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Giorgio Bertanza, Matteo Canato, Giuseppe Laera

RECUPERO DI RISORSE NEGLI IMPIANTI DI DEPURAZIONE. Analisi tecnico-economica e ambientale di scenari di intervento

RESOURCE RECOVERY IN WWTPs. Techno-Economic Analysis of Alternative Scenarios

Wastewater treatment plants are being considered as facilities aimed at recovering value-added products from wastewater. Although this may be seen as a chance for the next decades, at present several alternatives are already commercially available for addressing energy recovery (towards the self-sufficiency condition) and/or material recovery (the water itself and the sludge representing at the moment the most interesting and feasible recovery options). In principle, it is clear that while pushing towards material recovery (say water reuse), an increased power consumption derives (e.g. for water tertiary refining): this highlights the interaction (some times a conflict) between the two tasks of material recovery and energy saving (or production).
This also explains why it is necessary, whenever studying a recovery option, to take simultaneously into consideration both aspects (material and energy balance). Thus, an objective evaluation tool is required for comparing upgrading alternatives, based on a multi criteria analysis. Actually, such a kind of assessment is markedly site-specific (peculiarities of each plant being highly affecting the final result) and should be based on a multitude of aspects: economic, environmental, technical, social etc.. The WFD (Water Framework Directive 2000/60/EC) itself states that environmental technologies have to be assessed based on an integrated approach. It is then clear the need of developing simple tools which can support the decision maker in (i) performing the cost-benefit analysis overcoming the critical (if not impossible) economic quantification of those factors that are not typically valuable because they are not marketable (externalities) and (ii) highlighting all critical aspects related to the implementation of a new environmental technology or management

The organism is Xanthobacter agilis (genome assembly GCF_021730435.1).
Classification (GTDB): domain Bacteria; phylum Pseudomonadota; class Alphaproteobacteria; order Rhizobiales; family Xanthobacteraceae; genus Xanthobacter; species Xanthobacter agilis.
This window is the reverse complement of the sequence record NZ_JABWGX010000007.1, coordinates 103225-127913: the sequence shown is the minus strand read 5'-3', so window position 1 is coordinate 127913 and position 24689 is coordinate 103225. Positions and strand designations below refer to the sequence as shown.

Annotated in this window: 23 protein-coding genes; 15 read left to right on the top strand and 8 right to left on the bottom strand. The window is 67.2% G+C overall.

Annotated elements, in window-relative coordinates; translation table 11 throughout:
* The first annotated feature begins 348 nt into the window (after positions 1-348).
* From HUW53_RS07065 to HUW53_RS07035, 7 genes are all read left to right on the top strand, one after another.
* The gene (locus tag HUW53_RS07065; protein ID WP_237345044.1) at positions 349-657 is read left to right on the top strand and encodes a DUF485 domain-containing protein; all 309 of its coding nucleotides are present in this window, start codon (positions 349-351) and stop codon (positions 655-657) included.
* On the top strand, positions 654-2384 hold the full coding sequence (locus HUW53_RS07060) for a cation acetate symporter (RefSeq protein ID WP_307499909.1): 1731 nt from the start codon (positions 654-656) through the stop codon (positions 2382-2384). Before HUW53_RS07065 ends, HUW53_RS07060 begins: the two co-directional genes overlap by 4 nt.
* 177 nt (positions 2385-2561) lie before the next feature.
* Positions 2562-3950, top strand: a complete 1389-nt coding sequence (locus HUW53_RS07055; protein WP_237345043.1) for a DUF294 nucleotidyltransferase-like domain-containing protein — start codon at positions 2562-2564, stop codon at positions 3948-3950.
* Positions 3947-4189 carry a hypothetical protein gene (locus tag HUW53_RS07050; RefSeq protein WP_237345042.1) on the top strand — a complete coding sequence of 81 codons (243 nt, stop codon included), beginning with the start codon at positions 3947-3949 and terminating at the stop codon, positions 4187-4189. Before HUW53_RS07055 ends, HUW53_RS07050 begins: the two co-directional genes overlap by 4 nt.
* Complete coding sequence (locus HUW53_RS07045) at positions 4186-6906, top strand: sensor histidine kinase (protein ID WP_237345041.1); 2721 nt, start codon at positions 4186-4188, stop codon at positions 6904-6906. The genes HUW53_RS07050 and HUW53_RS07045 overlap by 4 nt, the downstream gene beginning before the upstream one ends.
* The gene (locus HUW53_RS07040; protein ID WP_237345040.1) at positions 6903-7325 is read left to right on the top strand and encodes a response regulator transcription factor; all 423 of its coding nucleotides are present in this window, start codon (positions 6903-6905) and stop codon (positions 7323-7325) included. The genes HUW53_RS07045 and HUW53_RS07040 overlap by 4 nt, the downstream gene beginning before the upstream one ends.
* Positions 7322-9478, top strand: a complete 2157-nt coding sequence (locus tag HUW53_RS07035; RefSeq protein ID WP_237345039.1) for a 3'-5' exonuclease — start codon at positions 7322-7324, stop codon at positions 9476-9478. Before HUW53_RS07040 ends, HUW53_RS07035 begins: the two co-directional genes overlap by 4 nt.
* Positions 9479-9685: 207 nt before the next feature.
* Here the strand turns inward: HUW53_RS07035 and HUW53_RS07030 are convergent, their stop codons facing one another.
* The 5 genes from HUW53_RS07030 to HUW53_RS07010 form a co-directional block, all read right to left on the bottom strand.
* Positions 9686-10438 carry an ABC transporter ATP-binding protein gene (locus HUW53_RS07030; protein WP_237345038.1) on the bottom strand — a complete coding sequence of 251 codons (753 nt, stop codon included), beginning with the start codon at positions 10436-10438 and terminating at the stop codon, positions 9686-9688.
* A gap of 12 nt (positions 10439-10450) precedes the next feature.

The aim of this work is to highlight advantages and criticisms of recovery options by simulating their application to two reference activated sludge WWTPs of different nominal size (50,000 and 500,000 p.e., respectively) and different configuration, discharging into sensitive area. The main features of the small plant are: no primary sedimentation, no sludge separate digestion, sand filtration of the effluent. Differently, the large plant is equipped with primary sedimentation and sludge anaerobic digestion.
For assessing the different scenarios, a specific procedure was adopted, which was previously developed by the authors within the EU project ROUTES ( in order to evaluate the techno-economic sustainability of different sewage sludge minimization systems (details in Svanström et al., 2014 and Bertanza et al., 2015a). This protocol was modified so as to include also environmental aspects. 
The starting point of the assessment process is the mass balance calculation that was performed for all the configurations/systems under analysis. Based on that, detailed energy balances (heat and power) were calculated. For the technical assessment, a work-sheet was built (Excel® environment) adopting a hierarchical modelling approach. At this scope nine categories are considered crucial: reliability, complexity and integration with existing structures, flexibility/modularity, social & authorization aspects, residues & recovered materials, consumption of raw materials & reagents, electric energy consumption, thermal energy consumption, energy available to feed into the grid or a district heating system. The economic assessment was performed by calculating, for each analyzed scenario, both capital expenditures (thus depreciation) and operation expenditures. In order to highlight the most sensitive cost items for the analyzed scenarios, two opposite situations were considered: 1) income maximization (and costs minimization), named the most favourable conditions, and 2) cost maximization (and incomes minimization), called the worst conditions. As for the environmental evaluation, the following items were considered: residues to be disposed of, recovered materials, recovered energy, impact of transportation, consumption of reagents, gaseous emissions.


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